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I know that Rotokas language has fewer consonants than most (all?) languages. But I haven't been able to find a language that has no consonants (whether phonemic or phonetic). Does such a language exist that only uses vowels? I'm talking about spoken languages, not sign.

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    No. As you say, Rotokas is generally held to be the language with the smallest consonant inventory, and it has consonants; it logically follows, therefore, that there are no known languages that have no consonants at all, otherwise that language would be the one with the smallest consonant inventory. All languages make use of both vowels and consonants. Jun 30 '21 at 7:45
  • See also this question on Constructed Languages Jun 30 '21 at 7:50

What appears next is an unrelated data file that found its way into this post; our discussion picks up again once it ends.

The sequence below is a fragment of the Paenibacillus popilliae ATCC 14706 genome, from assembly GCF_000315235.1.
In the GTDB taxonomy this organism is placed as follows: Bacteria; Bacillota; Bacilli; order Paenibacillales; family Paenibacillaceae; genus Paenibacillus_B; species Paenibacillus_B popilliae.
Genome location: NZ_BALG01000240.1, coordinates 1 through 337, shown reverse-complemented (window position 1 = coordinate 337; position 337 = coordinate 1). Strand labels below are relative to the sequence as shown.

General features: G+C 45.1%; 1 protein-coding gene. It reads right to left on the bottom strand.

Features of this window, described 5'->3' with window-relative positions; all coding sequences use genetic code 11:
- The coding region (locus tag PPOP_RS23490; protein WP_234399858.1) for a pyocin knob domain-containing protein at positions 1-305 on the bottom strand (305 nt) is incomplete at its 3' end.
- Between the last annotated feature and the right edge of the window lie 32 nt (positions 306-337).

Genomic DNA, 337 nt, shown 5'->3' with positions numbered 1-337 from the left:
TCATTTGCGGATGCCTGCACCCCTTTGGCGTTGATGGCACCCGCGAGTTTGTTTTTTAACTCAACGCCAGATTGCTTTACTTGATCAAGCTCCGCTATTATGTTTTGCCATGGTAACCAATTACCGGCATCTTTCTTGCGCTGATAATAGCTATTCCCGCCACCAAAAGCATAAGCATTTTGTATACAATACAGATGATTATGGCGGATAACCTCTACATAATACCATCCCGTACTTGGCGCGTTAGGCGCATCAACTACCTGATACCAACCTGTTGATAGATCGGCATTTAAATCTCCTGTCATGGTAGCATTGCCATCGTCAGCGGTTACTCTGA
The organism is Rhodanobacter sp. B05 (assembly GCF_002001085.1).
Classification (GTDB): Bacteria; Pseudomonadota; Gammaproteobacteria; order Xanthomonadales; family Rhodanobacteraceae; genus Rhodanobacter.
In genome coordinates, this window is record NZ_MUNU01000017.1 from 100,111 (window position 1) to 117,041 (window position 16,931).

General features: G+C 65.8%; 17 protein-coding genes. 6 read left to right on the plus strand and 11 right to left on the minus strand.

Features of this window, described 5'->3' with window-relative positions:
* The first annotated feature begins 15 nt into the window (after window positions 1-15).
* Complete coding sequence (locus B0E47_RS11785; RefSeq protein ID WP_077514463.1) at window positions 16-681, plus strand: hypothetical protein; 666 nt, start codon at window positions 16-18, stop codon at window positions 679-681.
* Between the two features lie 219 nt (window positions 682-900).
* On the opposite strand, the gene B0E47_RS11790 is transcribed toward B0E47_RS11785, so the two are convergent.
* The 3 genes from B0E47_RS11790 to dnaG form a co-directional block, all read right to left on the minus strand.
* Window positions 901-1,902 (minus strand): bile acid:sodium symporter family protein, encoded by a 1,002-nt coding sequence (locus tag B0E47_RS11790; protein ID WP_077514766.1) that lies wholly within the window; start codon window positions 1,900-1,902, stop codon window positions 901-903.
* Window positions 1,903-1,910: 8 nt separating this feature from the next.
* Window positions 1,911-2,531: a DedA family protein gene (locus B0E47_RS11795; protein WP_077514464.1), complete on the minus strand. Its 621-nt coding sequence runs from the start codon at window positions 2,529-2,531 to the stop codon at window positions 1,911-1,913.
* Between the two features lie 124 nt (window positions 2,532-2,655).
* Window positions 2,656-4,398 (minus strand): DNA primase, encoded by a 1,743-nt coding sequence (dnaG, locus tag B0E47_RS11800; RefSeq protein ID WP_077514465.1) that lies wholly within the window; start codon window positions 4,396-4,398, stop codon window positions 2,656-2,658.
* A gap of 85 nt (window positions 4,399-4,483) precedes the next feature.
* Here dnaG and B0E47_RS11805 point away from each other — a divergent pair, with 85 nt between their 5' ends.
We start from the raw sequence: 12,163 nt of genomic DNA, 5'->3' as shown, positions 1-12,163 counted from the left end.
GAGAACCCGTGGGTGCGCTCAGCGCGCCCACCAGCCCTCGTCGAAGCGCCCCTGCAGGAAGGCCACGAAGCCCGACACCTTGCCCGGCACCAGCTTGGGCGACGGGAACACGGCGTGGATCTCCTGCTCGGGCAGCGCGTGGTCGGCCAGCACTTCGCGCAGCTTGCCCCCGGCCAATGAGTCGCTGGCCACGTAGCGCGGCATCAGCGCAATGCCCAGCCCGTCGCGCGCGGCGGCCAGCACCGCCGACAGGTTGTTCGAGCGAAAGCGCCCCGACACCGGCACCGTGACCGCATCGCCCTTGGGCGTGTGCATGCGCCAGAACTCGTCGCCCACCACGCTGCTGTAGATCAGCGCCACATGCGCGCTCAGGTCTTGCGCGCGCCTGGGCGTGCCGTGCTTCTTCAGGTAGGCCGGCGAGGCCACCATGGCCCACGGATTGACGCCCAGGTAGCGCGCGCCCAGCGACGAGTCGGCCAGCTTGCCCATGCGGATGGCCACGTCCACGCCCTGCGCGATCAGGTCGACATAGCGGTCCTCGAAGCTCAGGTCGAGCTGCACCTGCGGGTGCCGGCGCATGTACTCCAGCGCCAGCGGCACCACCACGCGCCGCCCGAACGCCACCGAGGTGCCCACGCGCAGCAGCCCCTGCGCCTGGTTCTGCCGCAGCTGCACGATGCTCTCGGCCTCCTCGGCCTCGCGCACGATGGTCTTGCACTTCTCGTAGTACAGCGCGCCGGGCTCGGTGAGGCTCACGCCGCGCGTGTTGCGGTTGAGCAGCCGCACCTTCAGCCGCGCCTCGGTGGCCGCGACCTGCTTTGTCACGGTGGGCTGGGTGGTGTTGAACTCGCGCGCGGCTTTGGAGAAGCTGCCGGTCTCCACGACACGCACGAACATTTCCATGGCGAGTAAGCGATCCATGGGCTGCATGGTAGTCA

• For basic production reasons, you need syllables, which have vowels in the nuclei. But they need to be distinguished. How would you tell /aa/ from /aaaa/? Consonants are the sounds that occur on the fringes of vowel nuclei, separating the syllables. You really can't do without them and still have real language, any more than you can have a fence without fenceposts.
    – jlawler
    Jun 30 '21 at 15:39
  • You can tell /a/ from /aa/ from /aaa/ by duration, and this happens in real languages. There is a limit s.t. I doubt that /aaaaaaaaaa/ could be reliably distinguished from /aaaaaaaaaaa/, though [kɛ̄̃ɛ̀̃ɛ̀̃ɛ̀̃ɛ̄̃ɛ́̃] is a Gokana word made famous by Hyman glossed "wake -CAUS -LOG -3SG-FOC". /eieio/ and /eiaou/ are distinguishable. Syllables, assuming they exist, only need vowels. Anyhow, your argument doesn't rely on syllables or production, it relies on perception and the increased probability of misperception.
    – user6726
    Jun 30 '21 at 20:42

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